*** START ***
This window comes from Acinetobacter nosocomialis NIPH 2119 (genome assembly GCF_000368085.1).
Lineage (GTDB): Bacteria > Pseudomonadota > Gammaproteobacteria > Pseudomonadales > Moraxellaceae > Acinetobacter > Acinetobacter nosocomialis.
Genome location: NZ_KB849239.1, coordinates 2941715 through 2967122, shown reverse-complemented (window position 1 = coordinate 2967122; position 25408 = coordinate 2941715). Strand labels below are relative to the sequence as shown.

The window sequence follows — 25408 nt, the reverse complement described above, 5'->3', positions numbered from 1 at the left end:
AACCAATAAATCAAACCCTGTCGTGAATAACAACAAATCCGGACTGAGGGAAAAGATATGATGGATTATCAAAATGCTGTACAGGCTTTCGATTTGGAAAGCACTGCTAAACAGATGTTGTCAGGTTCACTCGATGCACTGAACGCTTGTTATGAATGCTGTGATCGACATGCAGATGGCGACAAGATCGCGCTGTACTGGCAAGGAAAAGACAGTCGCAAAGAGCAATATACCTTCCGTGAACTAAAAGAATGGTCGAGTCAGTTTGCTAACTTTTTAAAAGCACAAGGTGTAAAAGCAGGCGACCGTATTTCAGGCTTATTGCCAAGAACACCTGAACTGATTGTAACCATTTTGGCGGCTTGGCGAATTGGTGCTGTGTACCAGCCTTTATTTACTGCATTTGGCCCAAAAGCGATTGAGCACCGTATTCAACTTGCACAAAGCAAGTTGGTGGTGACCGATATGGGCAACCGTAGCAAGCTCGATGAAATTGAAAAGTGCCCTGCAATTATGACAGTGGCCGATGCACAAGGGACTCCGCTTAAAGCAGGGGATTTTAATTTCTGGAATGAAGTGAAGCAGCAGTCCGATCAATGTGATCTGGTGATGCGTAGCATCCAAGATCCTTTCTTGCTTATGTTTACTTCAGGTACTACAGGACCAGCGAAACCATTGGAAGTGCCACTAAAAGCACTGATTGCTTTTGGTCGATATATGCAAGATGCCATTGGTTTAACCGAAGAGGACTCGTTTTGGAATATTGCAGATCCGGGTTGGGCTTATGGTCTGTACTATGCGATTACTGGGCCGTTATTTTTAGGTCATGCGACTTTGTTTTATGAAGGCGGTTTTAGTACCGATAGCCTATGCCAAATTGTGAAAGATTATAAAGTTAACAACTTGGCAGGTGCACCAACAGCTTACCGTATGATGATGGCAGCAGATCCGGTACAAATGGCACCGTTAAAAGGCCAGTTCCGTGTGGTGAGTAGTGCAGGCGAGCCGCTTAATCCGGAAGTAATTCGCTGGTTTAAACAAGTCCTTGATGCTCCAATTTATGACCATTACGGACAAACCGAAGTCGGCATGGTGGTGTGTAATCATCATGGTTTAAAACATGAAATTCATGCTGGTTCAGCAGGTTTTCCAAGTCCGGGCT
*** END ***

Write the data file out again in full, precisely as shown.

This window comes from Acinetobacter nosocomialis NIPH 2119 (genome assembly GCF_000368085.1).
Lineage (GTDB): Bacteria > Pseudomonadota > Gammaproteobacteria > Pseudomonadales > Moraxellaceae > Acinetobacter > Acinetobacter nosocomialis.
Genome location: NZ_KB849239.1, coordinates 2941715 through 2967122, shown reverse-complemented (window position 1 = coordinate 2967122; position 25408 = coordinate 2941715). Strand labels below are relative to the sequence as shown.

The window sequence follows — 25408 nt, the reverse complement described above, 5'->3', positions numbered from 1 at the left end:
AACCAATAAATCAAACCCTGTCGTGAATAACAACAAATCCGGACTGAGGGAAAAGATATGATGGATTATCAAAATGCTGTACAGGCTTTCGATTTGGAAAGCACTGCTAAACAGATGTTGTCAGGTTCACTCGATGCACTGAACGCTTGTTATGAATGCTGTGATCGACATGCAGATGGCGACAAGATCGCGCTGTACTGGCAAGGAAAAGACAGTCGCAAAGAGCAATATACCTTCCGTGAACTAAAAGAATGGTCGAGTCAGTTTGCTAACTTTTTAAAAGCACAAGGTGTAAAAGCAGGCGACCGTATTTCAGGCTTATTGCCAAGAACACCTGAACTGATTGTAACCATTTTGGCGGCTTGGCGAATTGGTGCTGTGTACCAGCCTTTATTTACTGCATTTGGCCCAAAAGCGATTGAGCACCGTATTCAACTTGCACAAAGCAAGTTGGTGGTGACCGATATGGGCAACCGTAGCAAGCTCGATGAAATTGAAAAGTGCCCTGCAATTATGACAGTGGCCGATGCACAAGGGACTCCGCTTAAAGCAGGGGATTTTAATTTCTGGAATGAAGTGAAGCAGCAGTCCGATCAATGTGATCTGGTGATGCGTAGCATCCAAGATCCTTTCTTGCTTATGTTTACTTCAGGTACTACAGGACCAGCGAAACCATTGGAAGTGCCACTAAAAGCACTGATTGCTTTTGGTCGATATATGCAAGATGCCATTGGTTTAACCGAAGAGGACTCGTTTTGGAATATTGCAGATCCGGGTTGGGCTTATGGTCTGTACTATGCGATTACTGGGCCGTTATTTTTAGGTCATGCGACTTTGTTTTATGAAGGCGGTTTTAGTACCGATAGCCTATGCCAAATTGTGAAAGATTATAAAGTTAACAACTTGGCAGGTGCACCAACAGCTTACCGTATGATGATGGCAGCAGATCCGGTACAAATGGCACCGTTAAAAGGCCAGTTCCGTGTGGTGAGTAGTGCAGGCGAGCCGCTTAATCCGGAAGTAATTCGCTGGTTTAAACAAGTCCTTGATGCTCCAATTTATGACCATTACGGACAAACCGAAGTCGGCATGGTGGTGTGTAATCATCATGGTTTAAAACATGAAATTCATGCTGGTTCAGCAGGTTTTCCAAGTCCGGGCT